Sunday, August 1, 2010

D Day Minus 181 (Sep 9, 2009): Keeping up with the Joneses (Part 2): Just a Little Contrast

“Can you take my carry-on?” I asked when the big glass doors automatically opened to the main terminal at BWI. “I think my zebra tank top clashes with it.” I pushed my zebra rollaround in your general direction as if that would make a difference. “Too much zebra?” I wrinkled my nose. 

 “You can’t have too much zebra.” You said with a little chuckle intentionally avoiding my carry-on. We looked at each other and said, “More Zebra.” Just like the old Saturday Night Live skit with Will Ferrell and Christopher Walken. It was the one that was a fake rockumentary with Blue Oyster Cult, where they kept saying “More Cowbell” when they were jamming to "Don't Fear the Reaper."

We played a few rounds of “More Zebra,” while I fished for our boarding passes in my backpack. It was sandwiched between pages in a spiral note pad filled with twenty or so questions to ask the doctor. I fanned the boarding passes and made you hold on to them while I got my license. When I couldn’t find my license and started panic.  You said, “We’ve got time. Our flight isn’t for two hours. Dad made good time getting us here.”

It wasn’t that I couldn’t find my license that made me panic, it was the thought of not getting to Houston so we’d know if the chemo worked. After what seemed an eternity (sixty seconds), I found my license right where I left it – in the front compartment of my backpack. I’d put it there for easy access on the way to BWI. I mumbled something about being an idiot.

I decided to put on my black sweater so I didn’t have to repack it. Well that wasn’t entirely true, I still worried that my tank top clashed with the carry-on. That and my stupid panic attack looking for my license, made it so I didn’t want “More Zebra” for awhile.

“What?” I asked a little too defensively while you waited for me to button my sweater. You gave me a look, like you read my mind and knew what was really going on with the cover-up.

“I’m cold. It’s my Reynaud’s Syndrome. I can’t help it if my circulation is funky. Do you want me to turn blue? That would really make me clash with all my zebra stuff.”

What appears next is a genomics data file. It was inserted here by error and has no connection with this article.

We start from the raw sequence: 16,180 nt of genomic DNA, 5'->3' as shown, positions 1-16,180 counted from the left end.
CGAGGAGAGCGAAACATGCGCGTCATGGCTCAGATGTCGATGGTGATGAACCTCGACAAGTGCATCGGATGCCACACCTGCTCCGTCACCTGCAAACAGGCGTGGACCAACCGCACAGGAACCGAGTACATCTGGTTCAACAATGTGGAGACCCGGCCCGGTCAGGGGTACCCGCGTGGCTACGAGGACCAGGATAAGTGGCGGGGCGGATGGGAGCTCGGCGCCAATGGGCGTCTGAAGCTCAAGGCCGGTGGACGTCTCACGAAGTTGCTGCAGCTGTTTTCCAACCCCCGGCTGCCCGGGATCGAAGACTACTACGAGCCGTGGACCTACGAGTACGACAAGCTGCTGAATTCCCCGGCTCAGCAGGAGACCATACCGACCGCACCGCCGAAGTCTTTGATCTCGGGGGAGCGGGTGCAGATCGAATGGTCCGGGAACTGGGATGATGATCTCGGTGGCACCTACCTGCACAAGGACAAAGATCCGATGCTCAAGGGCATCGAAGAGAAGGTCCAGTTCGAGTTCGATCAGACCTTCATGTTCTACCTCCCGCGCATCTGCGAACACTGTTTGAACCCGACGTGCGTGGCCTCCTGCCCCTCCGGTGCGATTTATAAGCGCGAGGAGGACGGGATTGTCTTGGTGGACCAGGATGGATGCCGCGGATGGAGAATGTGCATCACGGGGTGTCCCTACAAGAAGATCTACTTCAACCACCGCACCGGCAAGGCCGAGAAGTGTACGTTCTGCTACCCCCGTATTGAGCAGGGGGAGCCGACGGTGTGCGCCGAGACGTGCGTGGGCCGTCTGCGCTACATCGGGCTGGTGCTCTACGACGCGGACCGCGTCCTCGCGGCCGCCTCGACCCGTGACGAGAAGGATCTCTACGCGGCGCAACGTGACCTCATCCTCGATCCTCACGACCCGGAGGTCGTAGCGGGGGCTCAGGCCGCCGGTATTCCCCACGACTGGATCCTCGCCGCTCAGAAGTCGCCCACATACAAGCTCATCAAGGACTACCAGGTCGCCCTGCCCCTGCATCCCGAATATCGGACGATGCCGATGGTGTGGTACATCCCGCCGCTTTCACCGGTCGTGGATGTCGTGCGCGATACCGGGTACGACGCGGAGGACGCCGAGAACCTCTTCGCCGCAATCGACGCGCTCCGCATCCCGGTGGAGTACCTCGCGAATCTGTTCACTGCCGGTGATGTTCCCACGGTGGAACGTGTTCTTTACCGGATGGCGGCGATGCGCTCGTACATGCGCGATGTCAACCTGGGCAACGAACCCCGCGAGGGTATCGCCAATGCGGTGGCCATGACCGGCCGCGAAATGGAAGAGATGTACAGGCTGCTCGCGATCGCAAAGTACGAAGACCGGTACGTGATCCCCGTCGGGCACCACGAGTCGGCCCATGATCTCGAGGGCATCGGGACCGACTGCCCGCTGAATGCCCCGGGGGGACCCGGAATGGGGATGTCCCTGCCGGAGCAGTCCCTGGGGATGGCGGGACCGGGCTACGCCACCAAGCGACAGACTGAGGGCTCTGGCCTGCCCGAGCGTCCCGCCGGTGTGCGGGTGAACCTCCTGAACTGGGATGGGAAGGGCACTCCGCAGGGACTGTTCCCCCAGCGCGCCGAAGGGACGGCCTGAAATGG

“Whatever.” You said with faux annoyance, pointing to the sign for airport security.

“So do you think Dad is going to make it home?” I asked as I tried to get you to take the lead to airport security by stepping back and walking slowly. You didn’t answer my question and insisted that I take the lead. You said something about "trusting me and me being the mom so I should lead.”

“Dad should make it home! That dirt bag.” I said with a bit too much drama. “He took the GPS. Now I have to get one in Houston and set the addresses.” I droned on about that and a lot of trivia for another ten minutes while we waited in line at airport security.

The droning was really a proxy for what really permeated the recesses of my mind: “What if the chemo doesn’t work? What next? Are you going to be all right? Do you know I would give up my life for you? Do you know that you will forever be my baby even when we’re both 100?”

I was glad you didn’t know what I was really thinking. You had enough to worry about, without having to make me feel better. Eventually a lull enveloped us and we waited in queue for a TSA Agent to beckon us. I tried not to eavesdrop on some guy meeting some people in some city for drinks and about it being so great and awesome and about planning some cool vacation next winter. He was about the same age as you. The contrast and dichotomy was a slap in the face. He didn’t have a life threatening disease. He didn’t question his mortality. He got to make plans without cancer and scans in the equation. You didn’t really notice much, you were in the middle of a string of text messages with Katie.

We went through security and stripped off our shoes and disassembled our electronics for scanning. Meanwhile, I struggled to find downstream thoughts like “it’s going to be all right, we don’t know anything for sure, at least I’m here with you – right here, right now.” 

I waited for you --just enough out of the way --not to get dirty looks from other travelers.  Then we walked to the chairs to get reassembled. When you bent over to tie your shoe, you said, “Thanks Mom.”

“What for?” I asked puzzled.

“Thanks for planning the trip. Thanks for coming with me. Thanks for being my mom. Thanks for everything.” I got all misty eyed, but kept it together.

You waited for me to repack my electronics and led the way to Concourse D. On the way there, you started singing your Christopher Cross oldie but goodie, It’s All Right, I Think We’re Gonna Make it, until I smiled.

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